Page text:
Appetite outstrips resources. That's where some form of sustainability has to come into the picture. It is possible for the government to keep running up deficits, until the system implodes. Harvesting more money from corporations and the rich may delay that day temporarily, but it will not address the underlying problem. And that problem is consumption based. And it is a problem that cannot be solved by harvesting resources more efficiently. Either the government's appetite for uncontrolled spending is curbed, or the whole economic ecosystem collapses.
Raising taxes during a depression is as smart as overhunting a territory during a punishing winter. You can only kill so many elk, before you put too much stress on the population. Unfortunately the advocates of big government spending are convinced that people with money are an infinitely renewable resource who are part of a conspiracy to keep money away from them. Which allows them to rationalize their bad fiscal policies using class warfare conspiracy theories.
The left says that the problem is that the rich are greedy. The right says that the problem is that government is greedy. And in the economic ecosystem, it is the ultimate predator. The biggest, the fiercest and the hardest to resist. That also makes it the most dangerous. A predator at the top of the economic food chain with no limits on his territory or his appetite, means the extinction of all the species that he preys upon, and then of the species who are parasitically or symbiotically dependent on him.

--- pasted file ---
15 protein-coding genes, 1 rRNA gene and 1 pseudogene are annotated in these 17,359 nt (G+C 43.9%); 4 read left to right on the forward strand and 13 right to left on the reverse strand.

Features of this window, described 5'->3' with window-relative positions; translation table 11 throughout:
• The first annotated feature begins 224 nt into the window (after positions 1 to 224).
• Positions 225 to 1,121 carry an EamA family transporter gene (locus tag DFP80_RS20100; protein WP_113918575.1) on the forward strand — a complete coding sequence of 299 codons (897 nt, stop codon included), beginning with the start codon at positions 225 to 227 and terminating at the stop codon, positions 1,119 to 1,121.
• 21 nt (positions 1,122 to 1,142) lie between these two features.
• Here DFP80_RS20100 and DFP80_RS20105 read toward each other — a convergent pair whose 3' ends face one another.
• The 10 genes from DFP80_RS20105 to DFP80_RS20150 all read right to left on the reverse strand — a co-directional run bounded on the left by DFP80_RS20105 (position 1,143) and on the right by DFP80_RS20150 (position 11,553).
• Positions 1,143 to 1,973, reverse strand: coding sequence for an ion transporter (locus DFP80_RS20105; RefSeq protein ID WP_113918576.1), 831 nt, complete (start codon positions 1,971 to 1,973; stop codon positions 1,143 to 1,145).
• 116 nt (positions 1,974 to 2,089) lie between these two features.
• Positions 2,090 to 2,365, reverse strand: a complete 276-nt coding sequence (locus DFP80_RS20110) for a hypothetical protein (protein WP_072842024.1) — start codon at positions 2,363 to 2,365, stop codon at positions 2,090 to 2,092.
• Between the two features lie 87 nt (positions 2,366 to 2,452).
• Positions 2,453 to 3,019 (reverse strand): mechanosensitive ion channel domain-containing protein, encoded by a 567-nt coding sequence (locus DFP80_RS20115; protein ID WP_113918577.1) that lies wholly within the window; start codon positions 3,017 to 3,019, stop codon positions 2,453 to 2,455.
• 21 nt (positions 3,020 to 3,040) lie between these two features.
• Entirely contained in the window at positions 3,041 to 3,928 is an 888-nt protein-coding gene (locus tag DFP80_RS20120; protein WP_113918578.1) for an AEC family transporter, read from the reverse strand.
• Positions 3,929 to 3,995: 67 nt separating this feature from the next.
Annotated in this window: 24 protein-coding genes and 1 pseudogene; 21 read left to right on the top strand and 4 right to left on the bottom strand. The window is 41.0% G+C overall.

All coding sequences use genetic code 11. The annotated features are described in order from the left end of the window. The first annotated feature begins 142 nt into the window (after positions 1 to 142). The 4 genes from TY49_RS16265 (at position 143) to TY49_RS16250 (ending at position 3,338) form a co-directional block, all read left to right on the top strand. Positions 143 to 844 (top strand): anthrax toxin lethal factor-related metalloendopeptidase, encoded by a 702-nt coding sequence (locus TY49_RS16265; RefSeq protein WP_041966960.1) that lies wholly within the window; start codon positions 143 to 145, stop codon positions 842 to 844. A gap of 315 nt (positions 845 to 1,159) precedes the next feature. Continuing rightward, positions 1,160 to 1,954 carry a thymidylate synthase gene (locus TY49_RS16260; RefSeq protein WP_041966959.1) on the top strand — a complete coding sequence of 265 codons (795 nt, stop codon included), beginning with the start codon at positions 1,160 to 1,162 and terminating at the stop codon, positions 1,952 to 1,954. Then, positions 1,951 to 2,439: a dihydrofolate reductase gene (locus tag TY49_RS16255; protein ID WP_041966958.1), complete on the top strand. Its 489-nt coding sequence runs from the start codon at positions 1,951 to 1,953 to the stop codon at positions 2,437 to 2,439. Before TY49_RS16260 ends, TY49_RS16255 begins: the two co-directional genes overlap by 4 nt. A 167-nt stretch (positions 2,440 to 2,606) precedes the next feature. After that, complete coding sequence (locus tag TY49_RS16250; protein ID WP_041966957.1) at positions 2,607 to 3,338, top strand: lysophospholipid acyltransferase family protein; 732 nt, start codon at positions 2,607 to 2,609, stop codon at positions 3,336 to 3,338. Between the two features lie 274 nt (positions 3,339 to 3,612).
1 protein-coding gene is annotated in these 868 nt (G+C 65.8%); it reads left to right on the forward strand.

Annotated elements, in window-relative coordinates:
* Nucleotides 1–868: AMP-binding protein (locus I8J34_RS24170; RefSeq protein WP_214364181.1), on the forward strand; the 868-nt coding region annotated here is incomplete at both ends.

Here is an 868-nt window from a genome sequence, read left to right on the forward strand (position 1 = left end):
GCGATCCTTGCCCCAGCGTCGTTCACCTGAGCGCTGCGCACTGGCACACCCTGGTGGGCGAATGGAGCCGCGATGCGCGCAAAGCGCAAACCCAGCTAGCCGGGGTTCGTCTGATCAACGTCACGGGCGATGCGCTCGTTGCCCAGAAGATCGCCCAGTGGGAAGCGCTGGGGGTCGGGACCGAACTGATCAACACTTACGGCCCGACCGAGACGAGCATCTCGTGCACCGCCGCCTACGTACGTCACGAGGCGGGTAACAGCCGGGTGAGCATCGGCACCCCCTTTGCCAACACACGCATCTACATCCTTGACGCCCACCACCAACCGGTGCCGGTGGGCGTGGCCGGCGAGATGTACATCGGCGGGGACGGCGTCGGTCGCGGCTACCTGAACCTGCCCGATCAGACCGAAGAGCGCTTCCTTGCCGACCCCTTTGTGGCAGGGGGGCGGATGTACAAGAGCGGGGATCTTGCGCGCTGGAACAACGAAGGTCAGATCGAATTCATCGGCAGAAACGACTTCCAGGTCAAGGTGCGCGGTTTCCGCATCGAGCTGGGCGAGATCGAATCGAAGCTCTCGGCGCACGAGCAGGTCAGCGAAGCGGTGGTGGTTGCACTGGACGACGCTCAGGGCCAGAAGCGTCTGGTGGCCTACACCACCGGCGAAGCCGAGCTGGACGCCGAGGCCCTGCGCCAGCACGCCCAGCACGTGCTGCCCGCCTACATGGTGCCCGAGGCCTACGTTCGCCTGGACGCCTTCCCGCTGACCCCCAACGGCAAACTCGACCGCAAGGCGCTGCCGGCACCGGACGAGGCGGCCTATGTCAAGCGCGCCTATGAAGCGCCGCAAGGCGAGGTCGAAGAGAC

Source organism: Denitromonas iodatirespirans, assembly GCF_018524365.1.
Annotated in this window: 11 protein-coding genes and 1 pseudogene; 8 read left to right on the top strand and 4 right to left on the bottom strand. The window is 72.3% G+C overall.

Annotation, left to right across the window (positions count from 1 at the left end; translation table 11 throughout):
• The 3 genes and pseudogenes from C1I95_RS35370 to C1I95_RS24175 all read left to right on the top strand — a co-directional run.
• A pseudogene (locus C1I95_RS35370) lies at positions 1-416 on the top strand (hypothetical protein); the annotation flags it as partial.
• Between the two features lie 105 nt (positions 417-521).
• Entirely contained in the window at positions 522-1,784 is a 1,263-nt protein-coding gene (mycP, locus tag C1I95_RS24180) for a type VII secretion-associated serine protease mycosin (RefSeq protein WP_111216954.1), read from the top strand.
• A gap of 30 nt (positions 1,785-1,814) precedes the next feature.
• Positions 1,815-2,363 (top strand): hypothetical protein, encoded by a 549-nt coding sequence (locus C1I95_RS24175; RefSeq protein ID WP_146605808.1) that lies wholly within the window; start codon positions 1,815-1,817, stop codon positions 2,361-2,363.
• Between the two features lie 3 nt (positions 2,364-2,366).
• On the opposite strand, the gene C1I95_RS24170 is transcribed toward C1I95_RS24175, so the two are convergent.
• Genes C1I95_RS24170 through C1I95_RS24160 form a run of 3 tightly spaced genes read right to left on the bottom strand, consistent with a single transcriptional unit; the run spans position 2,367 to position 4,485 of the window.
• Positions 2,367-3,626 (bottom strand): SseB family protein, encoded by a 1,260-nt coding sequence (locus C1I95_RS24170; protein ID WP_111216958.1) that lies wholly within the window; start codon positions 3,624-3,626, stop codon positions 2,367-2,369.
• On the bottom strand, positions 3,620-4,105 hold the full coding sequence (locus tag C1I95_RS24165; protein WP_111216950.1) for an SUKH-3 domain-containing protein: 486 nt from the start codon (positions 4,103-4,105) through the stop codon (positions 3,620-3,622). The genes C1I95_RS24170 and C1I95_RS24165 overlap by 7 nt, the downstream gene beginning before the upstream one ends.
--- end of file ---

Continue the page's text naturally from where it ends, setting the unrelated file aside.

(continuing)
Are we to be more concerned with the predator at the top of the food chain, or the predators who are next in line, particularly when the predator at the top of the food chain continues to expand his territory and become more aggressive, while the predators below him fall into a decline. The appetite of government has grown along with its ability to requisition whatever funds it wants. What we have then is a crisis of consumption.
Taxing the rich is only a more efficient way of stripping the ecosystem's resources, and when that happens what then? Escalating government spending means an unlimited appetite. Personal wealth is limited. National wealth is limited. All resources are finite, even debt. The crisis of consumption remains inescapable. It cannot be outspent or outtaxed or outrhetoriced. It remains a crisis, so long as unsustainable consumption remains a tool of power in Washington D.C. and at all levels of government.